What if you absolutely love doing something you absolutely suck at?
Well, probably best to keep that private, huh? Hence all of that singing in the shower. For me anyway.
But, what has happened to me, as I’ve explored pursuits beyond money-making ones, is an appreciation of what I loved doing as a child. If you’ve ever had a life coach, or read self-help books, you’ll come across that suggestion and it’s helpful to reflect, fondly, on the activities you’d get lost in before paying the mortgage or rent topped the “To Do” list.
Me? I danced. I was barely out of diapers when Mom had me signed up for Highland dancing. Picture it – platinum-haired little me in a wee kilt, tip-toeing (carefully) over swords to bagpipe music. After that, there was tap, jazz and acrobatic dance and then, eventually, gymnastics. I love moving my body to music, so it’s really no surprise I’m a Jazzercise instructor.
And I’ve mentioned before my love of reading and books. Get this. After 50 years – 50 years! – I still recall the pleasure I felt when Miss Hastings handed me my first reader in Grade 1. Fun with Dick and Jane: See Spot Run. It must have been a fairly new copy because I remember the scent of print and paper emanating as I opened it. Oh. So sweet. Again, for me, reading and writing make sense.
In a perfect world, the pursuits you love and the love you pursue would all match up and you’d have blissful relationships and make tons of dough just playing day after day. But, dammit, we all can’t be Brad Pitt and Angelina Jolie. The majority of us must follow Oprah’s advice: “Do what you have to do until you can do what you want to do.”
I’ve always told my kids this: “Do what you have to do and do what you want to do on the side.”
It’s the sucky part, isn’t it, of being born into a capitalistic society. We’re back to Darcy Harris now, and her paper on the Oppression of the Bereaved. “A capitalistic society is governed by the high value placed upon productivity, competition, and consumerism. Brookfield (2005) describes capitalistic societies as those which tend to define human worth ‘in economic terms by the elevation of materialistic values over the human values of compassion, skill, or creativity’.”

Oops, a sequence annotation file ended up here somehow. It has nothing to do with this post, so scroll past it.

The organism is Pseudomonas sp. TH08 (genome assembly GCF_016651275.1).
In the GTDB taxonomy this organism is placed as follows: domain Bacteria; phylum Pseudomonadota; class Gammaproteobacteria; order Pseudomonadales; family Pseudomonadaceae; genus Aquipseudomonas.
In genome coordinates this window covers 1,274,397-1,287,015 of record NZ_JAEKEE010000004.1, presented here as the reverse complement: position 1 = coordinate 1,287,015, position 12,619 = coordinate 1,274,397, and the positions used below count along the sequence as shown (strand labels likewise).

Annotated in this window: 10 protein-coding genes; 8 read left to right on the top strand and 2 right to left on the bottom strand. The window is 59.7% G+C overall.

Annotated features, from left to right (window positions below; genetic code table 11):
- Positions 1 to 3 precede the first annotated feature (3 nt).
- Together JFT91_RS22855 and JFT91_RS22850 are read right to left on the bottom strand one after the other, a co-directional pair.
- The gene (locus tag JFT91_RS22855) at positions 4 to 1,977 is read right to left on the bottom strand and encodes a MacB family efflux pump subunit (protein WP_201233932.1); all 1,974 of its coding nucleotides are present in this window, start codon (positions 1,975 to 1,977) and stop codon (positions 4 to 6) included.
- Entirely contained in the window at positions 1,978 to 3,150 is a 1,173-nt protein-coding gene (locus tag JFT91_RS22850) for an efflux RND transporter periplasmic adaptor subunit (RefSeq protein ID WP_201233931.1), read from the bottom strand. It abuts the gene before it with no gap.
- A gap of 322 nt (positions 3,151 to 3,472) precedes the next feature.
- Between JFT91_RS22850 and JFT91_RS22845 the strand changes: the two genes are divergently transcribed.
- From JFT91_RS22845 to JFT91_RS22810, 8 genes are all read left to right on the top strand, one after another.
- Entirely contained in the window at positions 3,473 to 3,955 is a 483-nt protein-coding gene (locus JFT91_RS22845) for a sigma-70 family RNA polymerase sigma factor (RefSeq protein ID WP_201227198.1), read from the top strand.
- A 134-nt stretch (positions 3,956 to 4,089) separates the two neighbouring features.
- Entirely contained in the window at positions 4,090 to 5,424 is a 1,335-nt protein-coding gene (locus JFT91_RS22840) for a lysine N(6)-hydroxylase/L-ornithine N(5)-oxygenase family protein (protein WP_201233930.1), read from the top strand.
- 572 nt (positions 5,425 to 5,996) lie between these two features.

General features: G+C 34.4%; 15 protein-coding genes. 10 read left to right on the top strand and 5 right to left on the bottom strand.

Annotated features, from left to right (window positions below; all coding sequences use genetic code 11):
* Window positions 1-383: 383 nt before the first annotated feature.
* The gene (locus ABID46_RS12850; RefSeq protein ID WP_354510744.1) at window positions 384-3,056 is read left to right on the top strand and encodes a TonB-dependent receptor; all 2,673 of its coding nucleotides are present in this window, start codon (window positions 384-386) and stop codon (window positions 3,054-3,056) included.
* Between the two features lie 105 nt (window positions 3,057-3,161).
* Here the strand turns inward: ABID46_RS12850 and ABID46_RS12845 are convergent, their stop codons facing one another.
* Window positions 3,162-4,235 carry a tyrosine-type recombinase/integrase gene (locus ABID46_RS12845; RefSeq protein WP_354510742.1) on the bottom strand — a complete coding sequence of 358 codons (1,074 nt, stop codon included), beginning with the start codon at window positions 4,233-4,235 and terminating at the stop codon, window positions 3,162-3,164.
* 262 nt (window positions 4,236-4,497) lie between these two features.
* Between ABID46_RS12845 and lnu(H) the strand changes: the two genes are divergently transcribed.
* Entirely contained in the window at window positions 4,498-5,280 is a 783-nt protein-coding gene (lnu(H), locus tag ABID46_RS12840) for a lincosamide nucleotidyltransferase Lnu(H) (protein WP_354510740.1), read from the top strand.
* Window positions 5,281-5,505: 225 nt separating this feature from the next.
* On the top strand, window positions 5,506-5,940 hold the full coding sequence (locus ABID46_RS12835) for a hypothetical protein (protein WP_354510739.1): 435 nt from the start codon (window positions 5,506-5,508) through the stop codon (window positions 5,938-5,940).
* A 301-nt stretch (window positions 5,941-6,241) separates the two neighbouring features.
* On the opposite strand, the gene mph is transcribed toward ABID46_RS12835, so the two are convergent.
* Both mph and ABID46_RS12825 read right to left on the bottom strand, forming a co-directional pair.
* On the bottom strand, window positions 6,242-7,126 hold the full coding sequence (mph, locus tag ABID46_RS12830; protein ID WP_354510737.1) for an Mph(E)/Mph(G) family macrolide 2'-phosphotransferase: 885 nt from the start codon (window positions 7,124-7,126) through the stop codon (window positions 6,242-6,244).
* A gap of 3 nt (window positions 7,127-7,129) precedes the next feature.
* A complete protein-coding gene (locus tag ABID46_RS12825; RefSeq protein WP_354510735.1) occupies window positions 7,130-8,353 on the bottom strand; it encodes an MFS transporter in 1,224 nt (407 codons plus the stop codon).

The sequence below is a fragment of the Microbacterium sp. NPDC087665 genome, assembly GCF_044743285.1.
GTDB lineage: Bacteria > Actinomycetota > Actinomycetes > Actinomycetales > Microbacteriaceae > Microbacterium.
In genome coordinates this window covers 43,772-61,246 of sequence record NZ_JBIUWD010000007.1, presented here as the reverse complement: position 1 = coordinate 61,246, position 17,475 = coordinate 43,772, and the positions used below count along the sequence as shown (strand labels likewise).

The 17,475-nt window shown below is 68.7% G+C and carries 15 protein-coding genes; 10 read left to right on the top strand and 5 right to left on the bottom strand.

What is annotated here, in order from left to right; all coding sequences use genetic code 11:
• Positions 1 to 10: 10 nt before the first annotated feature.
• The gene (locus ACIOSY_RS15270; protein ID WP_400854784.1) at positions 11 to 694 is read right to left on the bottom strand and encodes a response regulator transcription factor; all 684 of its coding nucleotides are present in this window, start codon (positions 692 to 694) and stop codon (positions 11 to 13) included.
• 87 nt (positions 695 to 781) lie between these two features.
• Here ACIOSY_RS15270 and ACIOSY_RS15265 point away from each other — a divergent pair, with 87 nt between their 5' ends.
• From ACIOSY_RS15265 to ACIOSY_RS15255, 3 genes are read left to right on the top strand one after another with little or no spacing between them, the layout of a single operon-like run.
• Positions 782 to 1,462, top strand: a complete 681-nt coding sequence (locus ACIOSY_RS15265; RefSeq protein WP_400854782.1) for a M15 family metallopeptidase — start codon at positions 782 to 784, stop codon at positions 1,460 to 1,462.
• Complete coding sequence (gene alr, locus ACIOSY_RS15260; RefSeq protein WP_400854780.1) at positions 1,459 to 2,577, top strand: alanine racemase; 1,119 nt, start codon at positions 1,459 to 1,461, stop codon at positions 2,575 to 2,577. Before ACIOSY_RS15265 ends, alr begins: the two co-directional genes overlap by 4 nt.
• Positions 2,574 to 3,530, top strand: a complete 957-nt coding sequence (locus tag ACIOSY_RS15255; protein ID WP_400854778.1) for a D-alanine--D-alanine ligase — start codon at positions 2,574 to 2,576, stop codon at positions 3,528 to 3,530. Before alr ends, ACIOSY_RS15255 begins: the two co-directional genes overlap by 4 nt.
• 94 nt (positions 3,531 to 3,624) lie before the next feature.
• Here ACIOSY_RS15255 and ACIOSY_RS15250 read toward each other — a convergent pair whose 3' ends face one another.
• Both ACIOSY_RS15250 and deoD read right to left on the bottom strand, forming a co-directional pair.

Materialism over humanity? No wonder it’s so hard for us to maintain compassion, skill and creativity. Our very survival depends on materialism.
But I started off talking about loving activities that we suck at. Is there value in that? Is there value in play that generates no income? Think back. When you were not quite three-years-old and had a “silber shobel”, as my granddaughter Simone calls it, and a silber bucket and a mound of powdery black dirt in front of you and a hole to toss it into, did you give a crap if you were good at it and the world cared? Hell no. You were in the moment, living life.
In Younger Next Year, there’s a piece early on called “Jessica Alone”. Now, the main point Chris (Crowley) makes is how Jessica handled the last forty years of her life alone just fine, but what I want to draw attention to is how she did stuff and didn’t give a crap if she was any good at it.
Says Chris, “. . . she did stuff, partly because she had to make a living. She was an editor for a while. Then she had a shop for years, where she sold goofy clothes and Mexican doo-dahs. She started a weekly show on the tiny TV station in her town. Lots of local news, lots of gossip, lots of dogs, for some reason. She had dinner parties all the time, even though she was a wretched cook. She was so serenely uninterested in her limitations that she wrote and published a cookbook just before she died. She did stuff, no matter what.”
She was a “wretched cook”, yet held dinner parties! She was “serenely uninterested in her limitations”! When she died Chris said she was “heartbreakingly young at eighty-something”.
Love what you do and do what you love as often as you can. Whether you’re good at it or not.
How does that saying go? Growing old is mandatory, maturing is optional? Play, play, play. Stay heartbreakingly young, my friends. No matter what.